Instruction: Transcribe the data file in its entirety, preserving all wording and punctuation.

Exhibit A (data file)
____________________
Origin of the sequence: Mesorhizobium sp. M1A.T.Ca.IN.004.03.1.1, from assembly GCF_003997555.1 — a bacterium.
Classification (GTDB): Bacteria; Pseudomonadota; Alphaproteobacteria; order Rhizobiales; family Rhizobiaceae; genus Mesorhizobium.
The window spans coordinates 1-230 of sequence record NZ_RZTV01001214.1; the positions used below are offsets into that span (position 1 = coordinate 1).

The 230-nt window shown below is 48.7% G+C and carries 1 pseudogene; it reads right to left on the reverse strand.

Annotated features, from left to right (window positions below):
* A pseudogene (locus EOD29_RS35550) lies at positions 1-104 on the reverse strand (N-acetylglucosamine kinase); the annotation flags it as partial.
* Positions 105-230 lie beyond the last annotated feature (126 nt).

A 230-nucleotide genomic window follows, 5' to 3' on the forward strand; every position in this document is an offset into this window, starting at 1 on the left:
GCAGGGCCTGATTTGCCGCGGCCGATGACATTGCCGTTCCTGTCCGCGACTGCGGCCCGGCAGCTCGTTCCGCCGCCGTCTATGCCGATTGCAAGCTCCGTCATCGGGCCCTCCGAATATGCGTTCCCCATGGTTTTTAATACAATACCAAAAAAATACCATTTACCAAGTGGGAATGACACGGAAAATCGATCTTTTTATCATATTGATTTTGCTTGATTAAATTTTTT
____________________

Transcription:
Origin of the sequence: Mesorhizobium sp. M1A.T.Ca.IN.004.03.1.1, from assembly GCF_003997555.1 — a bacterium.
Classification (GTDB): Bacteria; Pseudomonadota; Alphaproteobacteria; order Rhizobiales; family Rhizobiaceae; genus Mesorhizobium.
The window spans coordinates 1-230 of sequence record NZ_RZTV01001214.1; the positions used below are offsets into that span (position 1 = coordinate 1).

The 230-nt window shown below is 48.7% G+C and carries 1 pseudogene; it reads right to left on the reverse strand.

Annotated features, from left to right (window positions below):
* A pseudogene (locus EOD29_RS35550) lies at positions 1-104 on the reverse strand (N-acetylglucosamine kinase); the annotation flags it as partial.
* Positions 105-230 lie beyond the last annotated feature (126 nt).

A 230-nucleotide genomic window follows, 5' to 3' on the forward strand; every position in this document is an offset into this window, starting at 1 on the left:
GCAGGGCCTGATTTGCCGCGGCCGATGACATTGCCGTTCCTGTCCGCGACTGCGGCCCGGCAGCTCGTTCCGCCGCCGTCTATGCCGATTGCAAGCTCCGTCATCGGGCCCTCCGAATATGCGTTCCCCATGGTTTTTAATACAATACCAAAAAAATACCATTTACCAAGTGGGAATGACACGGAAAATCGATCTTTTTATCATATTGATTTTGCTTGATTAAATTTTTT